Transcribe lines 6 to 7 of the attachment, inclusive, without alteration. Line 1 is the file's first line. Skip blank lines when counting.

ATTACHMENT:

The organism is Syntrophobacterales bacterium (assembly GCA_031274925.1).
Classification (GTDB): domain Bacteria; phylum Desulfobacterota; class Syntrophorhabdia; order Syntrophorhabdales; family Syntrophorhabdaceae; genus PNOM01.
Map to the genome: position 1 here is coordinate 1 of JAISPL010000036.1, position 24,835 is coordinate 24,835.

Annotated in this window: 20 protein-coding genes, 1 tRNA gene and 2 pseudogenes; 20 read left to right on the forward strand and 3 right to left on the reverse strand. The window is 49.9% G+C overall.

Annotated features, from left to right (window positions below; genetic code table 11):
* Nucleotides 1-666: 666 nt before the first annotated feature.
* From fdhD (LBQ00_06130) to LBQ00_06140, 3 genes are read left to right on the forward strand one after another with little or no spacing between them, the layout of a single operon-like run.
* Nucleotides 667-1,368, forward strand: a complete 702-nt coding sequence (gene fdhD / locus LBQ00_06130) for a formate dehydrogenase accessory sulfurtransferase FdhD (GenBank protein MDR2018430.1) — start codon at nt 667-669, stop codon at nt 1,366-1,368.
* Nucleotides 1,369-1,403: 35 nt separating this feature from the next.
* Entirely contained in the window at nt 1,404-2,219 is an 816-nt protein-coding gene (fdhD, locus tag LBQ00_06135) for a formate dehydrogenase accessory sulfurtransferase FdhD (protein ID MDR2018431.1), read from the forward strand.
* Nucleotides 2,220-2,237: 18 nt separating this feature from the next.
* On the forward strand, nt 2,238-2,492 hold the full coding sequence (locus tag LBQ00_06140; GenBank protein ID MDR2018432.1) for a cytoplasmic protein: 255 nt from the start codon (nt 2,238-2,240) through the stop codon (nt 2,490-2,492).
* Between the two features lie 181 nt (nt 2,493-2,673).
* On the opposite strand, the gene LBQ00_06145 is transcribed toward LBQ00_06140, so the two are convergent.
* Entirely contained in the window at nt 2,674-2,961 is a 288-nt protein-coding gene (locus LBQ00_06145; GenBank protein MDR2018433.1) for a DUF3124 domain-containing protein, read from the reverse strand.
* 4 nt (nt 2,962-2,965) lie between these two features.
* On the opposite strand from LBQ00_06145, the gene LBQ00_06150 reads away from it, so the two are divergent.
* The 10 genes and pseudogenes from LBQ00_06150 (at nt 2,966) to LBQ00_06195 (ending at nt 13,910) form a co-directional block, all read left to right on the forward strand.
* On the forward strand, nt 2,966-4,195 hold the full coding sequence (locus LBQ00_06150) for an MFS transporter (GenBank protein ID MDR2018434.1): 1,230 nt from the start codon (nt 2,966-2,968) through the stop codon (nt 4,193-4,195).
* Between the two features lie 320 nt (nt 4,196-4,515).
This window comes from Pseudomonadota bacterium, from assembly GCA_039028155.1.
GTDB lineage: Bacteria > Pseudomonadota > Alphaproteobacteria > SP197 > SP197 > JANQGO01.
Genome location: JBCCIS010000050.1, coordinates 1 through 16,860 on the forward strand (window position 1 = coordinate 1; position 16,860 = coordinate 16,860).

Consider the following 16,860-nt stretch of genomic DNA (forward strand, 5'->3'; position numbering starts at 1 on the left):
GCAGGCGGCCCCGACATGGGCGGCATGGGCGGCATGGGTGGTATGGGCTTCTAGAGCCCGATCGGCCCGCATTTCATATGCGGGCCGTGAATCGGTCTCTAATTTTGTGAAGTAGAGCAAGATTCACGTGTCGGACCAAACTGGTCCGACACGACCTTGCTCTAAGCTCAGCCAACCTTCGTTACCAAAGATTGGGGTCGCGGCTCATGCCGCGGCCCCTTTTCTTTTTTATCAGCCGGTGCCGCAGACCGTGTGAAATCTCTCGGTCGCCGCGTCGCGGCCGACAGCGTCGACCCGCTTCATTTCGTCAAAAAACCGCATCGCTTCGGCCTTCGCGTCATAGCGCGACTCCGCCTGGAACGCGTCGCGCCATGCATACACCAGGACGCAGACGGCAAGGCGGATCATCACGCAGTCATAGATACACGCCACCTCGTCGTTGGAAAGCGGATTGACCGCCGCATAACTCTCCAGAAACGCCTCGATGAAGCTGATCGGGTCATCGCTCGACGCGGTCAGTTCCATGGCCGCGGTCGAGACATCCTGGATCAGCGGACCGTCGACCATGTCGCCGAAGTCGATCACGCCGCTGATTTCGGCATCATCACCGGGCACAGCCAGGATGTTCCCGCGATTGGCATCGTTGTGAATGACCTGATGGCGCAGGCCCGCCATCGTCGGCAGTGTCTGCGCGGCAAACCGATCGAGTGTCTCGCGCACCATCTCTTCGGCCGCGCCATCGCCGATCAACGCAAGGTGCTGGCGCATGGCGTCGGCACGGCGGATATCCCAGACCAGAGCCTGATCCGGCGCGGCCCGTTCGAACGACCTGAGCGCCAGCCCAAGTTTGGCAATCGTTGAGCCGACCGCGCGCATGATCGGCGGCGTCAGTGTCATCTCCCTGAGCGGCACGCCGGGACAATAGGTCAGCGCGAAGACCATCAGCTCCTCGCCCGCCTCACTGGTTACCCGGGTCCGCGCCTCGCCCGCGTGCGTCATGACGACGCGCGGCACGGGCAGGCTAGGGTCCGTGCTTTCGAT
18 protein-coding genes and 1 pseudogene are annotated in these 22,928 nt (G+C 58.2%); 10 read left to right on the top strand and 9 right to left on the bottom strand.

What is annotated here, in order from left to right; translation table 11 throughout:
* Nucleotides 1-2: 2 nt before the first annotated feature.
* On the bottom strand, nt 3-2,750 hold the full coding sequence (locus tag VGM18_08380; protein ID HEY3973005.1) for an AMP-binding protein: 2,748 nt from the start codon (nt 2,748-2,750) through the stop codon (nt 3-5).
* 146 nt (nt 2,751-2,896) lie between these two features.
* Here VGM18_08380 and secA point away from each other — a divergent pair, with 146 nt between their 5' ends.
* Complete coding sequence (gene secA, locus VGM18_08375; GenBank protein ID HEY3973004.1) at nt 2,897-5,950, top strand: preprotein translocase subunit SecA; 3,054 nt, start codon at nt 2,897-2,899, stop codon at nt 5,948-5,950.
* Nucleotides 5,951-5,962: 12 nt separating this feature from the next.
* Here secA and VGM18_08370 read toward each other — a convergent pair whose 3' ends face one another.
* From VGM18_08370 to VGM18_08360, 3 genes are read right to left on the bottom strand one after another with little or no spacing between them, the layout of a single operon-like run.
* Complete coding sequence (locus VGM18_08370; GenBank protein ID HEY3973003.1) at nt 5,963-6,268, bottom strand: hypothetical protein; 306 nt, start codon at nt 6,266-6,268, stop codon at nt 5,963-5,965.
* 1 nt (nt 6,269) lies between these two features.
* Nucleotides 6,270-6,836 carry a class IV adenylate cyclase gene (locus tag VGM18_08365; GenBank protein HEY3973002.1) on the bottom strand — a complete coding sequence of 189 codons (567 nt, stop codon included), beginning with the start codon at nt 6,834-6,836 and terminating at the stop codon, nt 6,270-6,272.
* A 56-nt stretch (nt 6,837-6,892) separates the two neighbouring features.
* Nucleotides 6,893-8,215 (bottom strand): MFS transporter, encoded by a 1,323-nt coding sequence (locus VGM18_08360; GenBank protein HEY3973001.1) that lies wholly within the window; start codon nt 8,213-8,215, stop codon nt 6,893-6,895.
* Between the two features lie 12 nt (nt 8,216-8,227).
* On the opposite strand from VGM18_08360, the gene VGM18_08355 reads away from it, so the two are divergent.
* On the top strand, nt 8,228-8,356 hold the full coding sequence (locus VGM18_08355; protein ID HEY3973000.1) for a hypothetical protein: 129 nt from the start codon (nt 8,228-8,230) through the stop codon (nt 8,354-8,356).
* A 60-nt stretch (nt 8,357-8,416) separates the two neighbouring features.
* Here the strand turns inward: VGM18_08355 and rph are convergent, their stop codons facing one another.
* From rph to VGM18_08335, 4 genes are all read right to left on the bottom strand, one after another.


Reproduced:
* Nucleotides 1-666: 666 nt before the first annotated feature.
* From fdhD (LBQ00_06130) to LBQ00_06140, 3 genes are read left to right on the forward strand one after another with little or no spacing between them, the layout of a single operon-like run.